With a jangling guitar sound, meandering vocals, jarring lyrics, and rattling drums, the Violent Femmes 1983 self-titled debut is nothing short of unique. In a year where Huey Lewis and the News’ Sports was released, the Violent Femmes were ahead of their time. No band would have been more perfect for an appearance on MTV unplugged in the early nineties, because the Femmes maintained their massive punk energy mostly acoustically, even gaining one of their debut album hits- “Gone Daddy Gone” -with a xylophone solo.
Their debut starts off strong with “Blister in the Sun” -which has now become a classic that’s reached beyond the ears of devoted Violent Femmes’ followers to become a favorite of mainstream listeners -and only gains energy as it tears through the grim but irresistible “Kiss Off.” Gordon Gano’s voice murmurs and groans its way through songs without losing momentum, embodying unbridled adolescence. Gano himself was only eighteen and in high school- that is, until his performance of “Gimme The Car” at an assembly got him expelled -when he wrote the songs on Violent Femmes. It is an explosive debut that tore a hole in the rock scene of the early 80s, carving out space for generations of artists seeking to blaze their own trails. From its bouncy intro to its surprisingly beautiful conclusion, “Good Feeling,” the album gripped me and left me with a chill.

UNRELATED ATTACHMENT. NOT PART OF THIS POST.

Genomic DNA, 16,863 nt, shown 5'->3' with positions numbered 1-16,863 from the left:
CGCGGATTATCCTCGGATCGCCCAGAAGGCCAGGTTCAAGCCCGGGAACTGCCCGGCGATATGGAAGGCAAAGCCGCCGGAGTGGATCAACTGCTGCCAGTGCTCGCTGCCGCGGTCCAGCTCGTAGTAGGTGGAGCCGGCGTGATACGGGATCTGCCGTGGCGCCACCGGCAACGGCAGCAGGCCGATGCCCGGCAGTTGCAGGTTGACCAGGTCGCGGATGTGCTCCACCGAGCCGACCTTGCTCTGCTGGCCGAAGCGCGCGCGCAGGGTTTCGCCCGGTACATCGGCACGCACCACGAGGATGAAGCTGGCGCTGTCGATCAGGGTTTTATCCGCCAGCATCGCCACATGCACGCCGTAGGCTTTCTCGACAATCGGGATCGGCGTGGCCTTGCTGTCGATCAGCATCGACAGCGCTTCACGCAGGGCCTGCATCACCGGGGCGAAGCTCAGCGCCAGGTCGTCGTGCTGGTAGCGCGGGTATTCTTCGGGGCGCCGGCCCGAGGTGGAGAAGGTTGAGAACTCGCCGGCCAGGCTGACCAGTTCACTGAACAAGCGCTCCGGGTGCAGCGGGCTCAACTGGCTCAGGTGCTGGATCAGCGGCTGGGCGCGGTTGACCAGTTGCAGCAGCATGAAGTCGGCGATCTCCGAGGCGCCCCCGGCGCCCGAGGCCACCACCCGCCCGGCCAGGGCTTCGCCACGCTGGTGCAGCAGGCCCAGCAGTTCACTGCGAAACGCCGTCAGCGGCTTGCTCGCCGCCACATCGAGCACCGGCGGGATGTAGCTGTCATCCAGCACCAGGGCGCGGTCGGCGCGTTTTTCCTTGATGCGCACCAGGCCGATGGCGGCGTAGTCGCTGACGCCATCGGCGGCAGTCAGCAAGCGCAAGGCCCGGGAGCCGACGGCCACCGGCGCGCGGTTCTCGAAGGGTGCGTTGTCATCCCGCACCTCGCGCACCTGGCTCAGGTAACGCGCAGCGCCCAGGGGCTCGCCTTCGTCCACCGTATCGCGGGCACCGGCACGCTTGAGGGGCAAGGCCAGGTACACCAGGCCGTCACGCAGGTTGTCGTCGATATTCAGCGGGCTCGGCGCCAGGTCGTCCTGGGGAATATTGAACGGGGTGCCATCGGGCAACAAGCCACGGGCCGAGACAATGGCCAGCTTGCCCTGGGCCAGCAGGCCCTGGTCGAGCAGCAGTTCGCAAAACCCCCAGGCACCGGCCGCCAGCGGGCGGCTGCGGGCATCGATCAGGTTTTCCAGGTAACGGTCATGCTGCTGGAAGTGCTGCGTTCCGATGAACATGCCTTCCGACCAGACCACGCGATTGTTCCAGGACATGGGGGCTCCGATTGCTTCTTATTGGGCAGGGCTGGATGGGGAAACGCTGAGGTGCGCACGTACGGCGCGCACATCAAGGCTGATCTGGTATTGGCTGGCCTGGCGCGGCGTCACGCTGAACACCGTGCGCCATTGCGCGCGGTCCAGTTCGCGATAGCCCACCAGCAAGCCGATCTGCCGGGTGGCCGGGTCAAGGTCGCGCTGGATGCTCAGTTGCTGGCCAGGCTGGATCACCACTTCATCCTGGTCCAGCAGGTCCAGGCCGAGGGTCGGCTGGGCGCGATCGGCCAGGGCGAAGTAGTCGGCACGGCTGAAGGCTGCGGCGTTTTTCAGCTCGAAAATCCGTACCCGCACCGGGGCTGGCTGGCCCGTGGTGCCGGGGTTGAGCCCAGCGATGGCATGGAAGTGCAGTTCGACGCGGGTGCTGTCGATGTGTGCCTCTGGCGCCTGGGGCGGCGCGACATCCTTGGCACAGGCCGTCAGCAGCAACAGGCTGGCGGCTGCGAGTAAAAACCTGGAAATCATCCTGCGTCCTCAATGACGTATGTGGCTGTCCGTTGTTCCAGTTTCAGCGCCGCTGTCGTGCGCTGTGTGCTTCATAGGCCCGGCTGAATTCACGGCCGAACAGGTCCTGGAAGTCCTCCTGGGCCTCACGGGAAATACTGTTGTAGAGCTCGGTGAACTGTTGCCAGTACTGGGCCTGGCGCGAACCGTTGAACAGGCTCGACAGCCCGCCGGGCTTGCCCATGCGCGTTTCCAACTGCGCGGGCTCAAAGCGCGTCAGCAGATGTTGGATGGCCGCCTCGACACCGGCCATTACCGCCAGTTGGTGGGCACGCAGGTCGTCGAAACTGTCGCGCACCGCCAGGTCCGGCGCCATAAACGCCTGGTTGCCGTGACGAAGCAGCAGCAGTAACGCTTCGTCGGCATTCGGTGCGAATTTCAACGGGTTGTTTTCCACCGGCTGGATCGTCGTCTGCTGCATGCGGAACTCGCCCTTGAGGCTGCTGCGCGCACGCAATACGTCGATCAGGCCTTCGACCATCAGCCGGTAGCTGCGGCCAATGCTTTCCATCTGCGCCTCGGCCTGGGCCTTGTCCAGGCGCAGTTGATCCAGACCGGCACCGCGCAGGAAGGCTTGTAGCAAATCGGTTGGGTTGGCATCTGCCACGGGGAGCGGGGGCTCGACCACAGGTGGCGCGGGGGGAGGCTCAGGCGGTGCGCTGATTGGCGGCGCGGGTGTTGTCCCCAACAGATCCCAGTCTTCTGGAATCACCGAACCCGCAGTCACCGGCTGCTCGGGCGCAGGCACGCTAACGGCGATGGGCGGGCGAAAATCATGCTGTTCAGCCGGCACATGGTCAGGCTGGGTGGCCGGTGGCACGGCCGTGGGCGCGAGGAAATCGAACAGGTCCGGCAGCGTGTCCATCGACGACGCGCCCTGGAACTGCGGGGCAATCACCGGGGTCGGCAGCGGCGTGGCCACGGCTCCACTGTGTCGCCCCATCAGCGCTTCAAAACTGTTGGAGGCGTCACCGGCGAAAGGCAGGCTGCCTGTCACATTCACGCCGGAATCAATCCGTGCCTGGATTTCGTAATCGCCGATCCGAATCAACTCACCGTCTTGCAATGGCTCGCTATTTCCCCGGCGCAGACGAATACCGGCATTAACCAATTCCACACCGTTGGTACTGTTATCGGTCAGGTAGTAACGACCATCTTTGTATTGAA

We continue to take steps each week toward opening the doors of Next Chapter Records. In another week I will hit the road to meet an old friend in Pennsylvania to buy his collection. Around 1,000 records will be added to our inventory, including some great new wave, punk, and alt country titles. Although part of Next Chapter Records is our on-line business at https://www.discogs.com/seller/Next-Chapter-Records/profile, our priority is making great music available in our physical store. We look forward to being part of the Putney, Vermont community and bringing the record store experience to those living in the region and those people visiting our area. Until next time, spin one for me.